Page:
Written by: Karl Bielefeldt - @softwarewhys
Published: 8 August 2016
I had the privilege of attending DockerCon 16 in beautiful Seattle, Washington. To understand what I hoped to get out of DockerCon, it would be helpful to know some of the history behind how we use Docker at ADTRAN. Docker is an integral part of our Firefly platform Nathan introduced in a previous blog post, but so far it has also been a hidden part. As one of the keynote speakers at DockerCon said, "Customers don't care about containers." They care about applications, and that's what ADTRAN delivers, in the form of virtual machines. Encapsulated within those virtual machines are fully dockerized applications.
When I was walking around the DockerCon floor, the first question I was often asked was, "Are you a developer or are you in ops?" The question threw me for a loop the first few times I answered, because I mostly consider myself a developer, but from a Docker point of view I also consider myself a sort of "ops by proxy" for our customers. Let me explain what I mean by that.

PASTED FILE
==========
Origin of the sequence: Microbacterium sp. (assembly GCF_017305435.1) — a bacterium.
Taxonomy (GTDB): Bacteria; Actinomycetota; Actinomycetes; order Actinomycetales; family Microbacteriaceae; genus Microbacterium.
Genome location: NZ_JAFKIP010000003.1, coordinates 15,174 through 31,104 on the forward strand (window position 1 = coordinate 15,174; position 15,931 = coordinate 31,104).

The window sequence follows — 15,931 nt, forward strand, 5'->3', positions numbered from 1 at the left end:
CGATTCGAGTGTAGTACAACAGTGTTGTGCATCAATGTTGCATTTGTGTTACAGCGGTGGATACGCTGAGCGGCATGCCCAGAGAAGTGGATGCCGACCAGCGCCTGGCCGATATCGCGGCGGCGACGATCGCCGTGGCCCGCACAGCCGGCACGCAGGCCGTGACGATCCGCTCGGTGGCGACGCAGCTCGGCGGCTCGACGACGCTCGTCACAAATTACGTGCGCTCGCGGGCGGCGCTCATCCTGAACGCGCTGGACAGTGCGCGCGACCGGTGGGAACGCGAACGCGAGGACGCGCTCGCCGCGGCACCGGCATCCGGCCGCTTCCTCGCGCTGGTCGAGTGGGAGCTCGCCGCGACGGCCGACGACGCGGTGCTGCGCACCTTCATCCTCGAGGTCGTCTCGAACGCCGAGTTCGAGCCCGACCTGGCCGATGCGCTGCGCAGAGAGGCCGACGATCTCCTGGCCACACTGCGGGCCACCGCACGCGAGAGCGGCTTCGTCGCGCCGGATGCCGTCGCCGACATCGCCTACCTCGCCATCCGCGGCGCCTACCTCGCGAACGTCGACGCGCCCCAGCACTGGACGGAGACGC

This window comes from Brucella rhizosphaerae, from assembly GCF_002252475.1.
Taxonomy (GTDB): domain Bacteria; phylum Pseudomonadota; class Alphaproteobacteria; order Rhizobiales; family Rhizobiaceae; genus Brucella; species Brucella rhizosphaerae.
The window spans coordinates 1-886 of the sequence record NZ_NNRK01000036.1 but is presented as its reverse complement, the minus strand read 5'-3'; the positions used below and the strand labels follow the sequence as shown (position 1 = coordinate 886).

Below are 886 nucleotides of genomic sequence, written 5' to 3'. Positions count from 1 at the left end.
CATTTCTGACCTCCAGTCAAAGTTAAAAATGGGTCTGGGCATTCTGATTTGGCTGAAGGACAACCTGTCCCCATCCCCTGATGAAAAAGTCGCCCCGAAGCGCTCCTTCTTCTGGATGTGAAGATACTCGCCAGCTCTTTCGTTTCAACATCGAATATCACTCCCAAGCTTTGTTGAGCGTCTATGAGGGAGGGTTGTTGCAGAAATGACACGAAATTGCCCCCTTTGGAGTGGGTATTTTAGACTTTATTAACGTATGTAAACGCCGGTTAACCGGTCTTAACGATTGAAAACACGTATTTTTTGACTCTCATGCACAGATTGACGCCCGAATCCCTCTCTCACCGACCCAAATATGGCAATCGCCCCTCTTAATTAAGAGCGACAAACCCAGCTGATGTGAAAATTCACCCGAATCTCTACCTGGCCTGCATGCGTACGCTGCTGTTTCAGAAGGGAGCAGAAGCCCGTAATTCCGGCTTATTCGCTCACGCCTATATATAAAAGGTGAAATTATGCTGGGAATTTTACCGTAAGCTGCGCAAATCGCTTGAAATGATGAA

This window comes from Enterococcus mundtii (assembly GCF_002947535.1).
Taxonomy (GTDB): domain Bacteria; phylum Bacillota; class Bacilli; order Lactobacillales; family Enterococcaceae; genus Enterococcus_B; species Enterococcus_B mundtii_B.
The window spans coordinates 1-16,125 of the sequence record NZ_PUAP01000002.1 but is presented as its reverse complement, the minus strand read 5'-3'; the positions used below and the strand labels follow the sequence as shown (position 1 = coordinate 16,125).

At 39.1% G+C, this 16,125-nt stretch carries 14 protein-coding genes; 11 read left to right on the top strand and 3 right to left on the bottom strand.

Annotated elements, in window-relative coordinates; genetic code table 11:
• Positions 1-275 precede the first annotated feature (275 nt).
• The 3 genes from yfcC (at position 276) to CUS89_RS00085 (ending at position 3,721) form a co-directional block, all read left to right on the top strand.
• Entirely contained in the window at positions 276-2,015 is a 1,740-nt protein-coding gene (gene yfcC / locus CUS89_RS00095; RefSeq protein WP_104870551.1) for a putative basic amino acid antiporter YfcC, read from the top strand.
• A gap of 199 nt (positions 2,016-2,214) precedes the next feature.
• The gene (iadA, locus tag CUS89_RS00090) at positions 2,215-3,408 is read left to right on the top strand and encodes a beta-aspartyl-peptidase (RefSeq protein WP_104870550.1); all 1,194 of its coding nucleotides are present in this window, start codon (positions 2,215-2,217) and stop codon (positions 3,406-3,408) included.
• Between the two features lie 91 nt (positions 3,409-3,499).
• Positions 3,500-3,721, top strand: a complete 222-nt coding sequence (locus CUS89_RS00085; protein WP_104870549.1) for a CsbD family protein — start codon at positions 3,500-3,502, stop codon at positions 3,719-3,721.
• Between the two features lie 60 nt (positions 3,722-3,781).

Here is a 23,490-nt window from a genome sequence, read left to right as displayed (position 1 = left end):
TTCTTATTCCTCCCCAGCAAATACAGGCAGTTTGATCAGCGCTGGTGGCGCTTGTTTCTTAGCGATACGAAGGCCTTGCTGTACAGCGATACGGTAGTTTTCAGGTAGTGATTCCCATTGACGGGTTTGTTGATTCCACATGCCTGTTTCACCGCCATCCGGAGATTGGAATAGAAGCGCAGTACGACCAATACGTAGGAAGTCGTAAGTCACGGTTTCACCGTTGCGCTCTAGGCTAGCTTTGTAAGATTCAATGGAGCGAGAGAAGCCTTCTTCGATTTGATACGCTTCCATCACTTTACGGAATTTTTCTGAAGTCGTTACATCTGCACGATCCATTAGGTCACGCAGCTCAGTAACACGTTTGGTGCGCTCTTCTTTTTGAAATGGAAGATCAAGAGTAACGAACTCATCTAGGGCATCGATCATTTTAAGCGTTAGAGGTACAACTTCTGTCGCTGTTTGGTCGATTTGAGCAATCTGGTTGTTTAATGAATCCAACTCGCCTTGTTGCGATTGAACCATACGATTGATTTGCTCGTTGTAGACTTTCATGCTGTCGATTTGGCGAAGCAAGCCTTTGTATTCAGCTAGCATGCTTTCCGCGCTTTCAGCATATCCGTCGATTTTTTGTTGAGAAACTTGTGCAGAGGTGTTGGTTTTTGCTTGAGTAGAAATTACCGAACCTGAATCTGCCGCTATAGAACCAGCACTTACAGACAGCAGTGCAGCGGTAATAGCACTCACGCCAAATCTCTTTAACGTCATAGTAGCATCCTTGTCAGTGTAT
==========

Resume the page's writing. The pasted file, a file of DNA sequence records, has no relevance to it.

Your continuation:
Written by: Nathan Alderson - @nathanalderson
Published: 08 July 2016
Last summer, I took one of my sons camping at Buck's Pocket State Park here in Alabama. We hiked through some beautiful wooded terrain to an incredible overlook, rappelled down a 100-foot cliff, and spent the evening watching the sunset over a lake while keeping an eye out for bald eagles. The most spectacular sight of the trip, however, came after all of that when we headed back to our campsite, nestled in a canyon by a dry creek bed. Night had fully fallen deep in that gorge, and what greeted us as we descended was the most dazzling display of fireflies I have ever witnessed. The entire forest was ablaze with little twinkling lights like some kind of fairyland prom scene. It was breathtaking.
Written by: Peter Kerr & Marc Kimpe
Published: 8 June 2016
We are ADTRAN. We are a tech company founded in 1986. We went public in 1994. A tech IPO before it became in fashion. A tech company that weathered multiple transitions in technology and economic cycles. A tech company whose motto is “the only constant is change.”
ADTRAN’s creation coincided with the Bell System divestiture mandated in 1982. AT&T was broken up into 7 Regional Bell Operating Companies (RBOC) providing local phone service while AT&T retained long distance service. The RBOCs would be free to pick equipment suppliers rather than relying on an AT&T subsidiary. ADTRAN’s founders made a successful bet that the Bell Companies would need help building their carrier to carrier network. The technology available at the time was a mere 1.544Mbps symmetric called T1. ADTRAN started manufacturing full rate and sub-rate T1 transceiver and receivers.